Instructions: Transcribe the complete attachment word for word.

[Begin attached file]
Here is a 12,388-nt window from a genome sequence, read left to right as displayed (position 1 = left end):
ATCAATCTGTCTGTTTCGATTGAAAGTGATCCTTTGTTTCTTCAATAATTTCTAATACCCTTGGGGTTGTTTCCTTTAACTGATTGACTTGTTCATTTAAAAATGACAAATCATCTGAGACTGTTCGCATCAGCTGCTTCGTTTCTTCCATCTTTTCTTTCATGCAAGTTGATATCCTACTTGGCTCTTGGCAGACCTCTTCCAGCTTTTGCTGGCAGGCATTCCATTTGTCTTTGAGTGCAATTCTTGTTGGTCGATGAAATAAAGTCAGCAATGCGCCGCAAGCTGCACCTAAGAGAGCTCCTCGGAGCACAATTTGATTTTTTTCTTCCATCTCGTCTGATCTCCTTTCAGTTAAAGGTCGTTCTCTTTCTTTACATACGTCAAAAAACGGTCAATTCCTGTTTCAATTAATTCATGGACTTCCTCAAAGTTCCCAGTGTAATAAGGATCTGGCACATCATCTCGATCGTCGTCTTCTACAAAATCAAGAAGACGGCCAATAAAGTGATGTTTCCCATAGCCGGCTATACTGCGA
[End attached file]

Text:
Here is a 12,388-nt window from a genome sequence, read left to right as displayed (position 1 = left end):
ATCAATCTGTCTGTTTCGATTGAAAGTGATCCTTTGTTTCTTCAATAATTTCTAATACCCTTGGGGTTGTTTCCTTTAACTGATTGACTTGTTCATTTAAAAATGACAAATCATCTGAGACTGTTCGCATCAGCTGCTTCGTTTCTTCCATCTTTTCTTTCATGCAAGTTGATATCCTACTTGGCTCTTGGCAGACCTCTTCCAGCTTTTGCTGGCAGGCATTCCATTTGTCTTTGAGTGCAATTCTTGTTGGTCGATGAAATAAAGTCAGCAATGCGCCGCAAGCTGCACCTAAGAGAGCTCCTCGGAGCACAATTTGATTTTTTTCTTCCATCTCGTCTGATCTCCTTTCAGTTAAAGGTCGTTCTCTTTCTTTACATACGTCAAAAAACGGTCAATTCCTGTTTCAATTAATTCATGGACTTCCTCAAAGTTCCCAGTGTAATAAGGATCTGGCACATCATCTCGATCGTCGTCTTCTACAAAATCAAGAAGACGGCCAATAAAGTGATGTTTCCCATAGCCGGCTATACTGCGA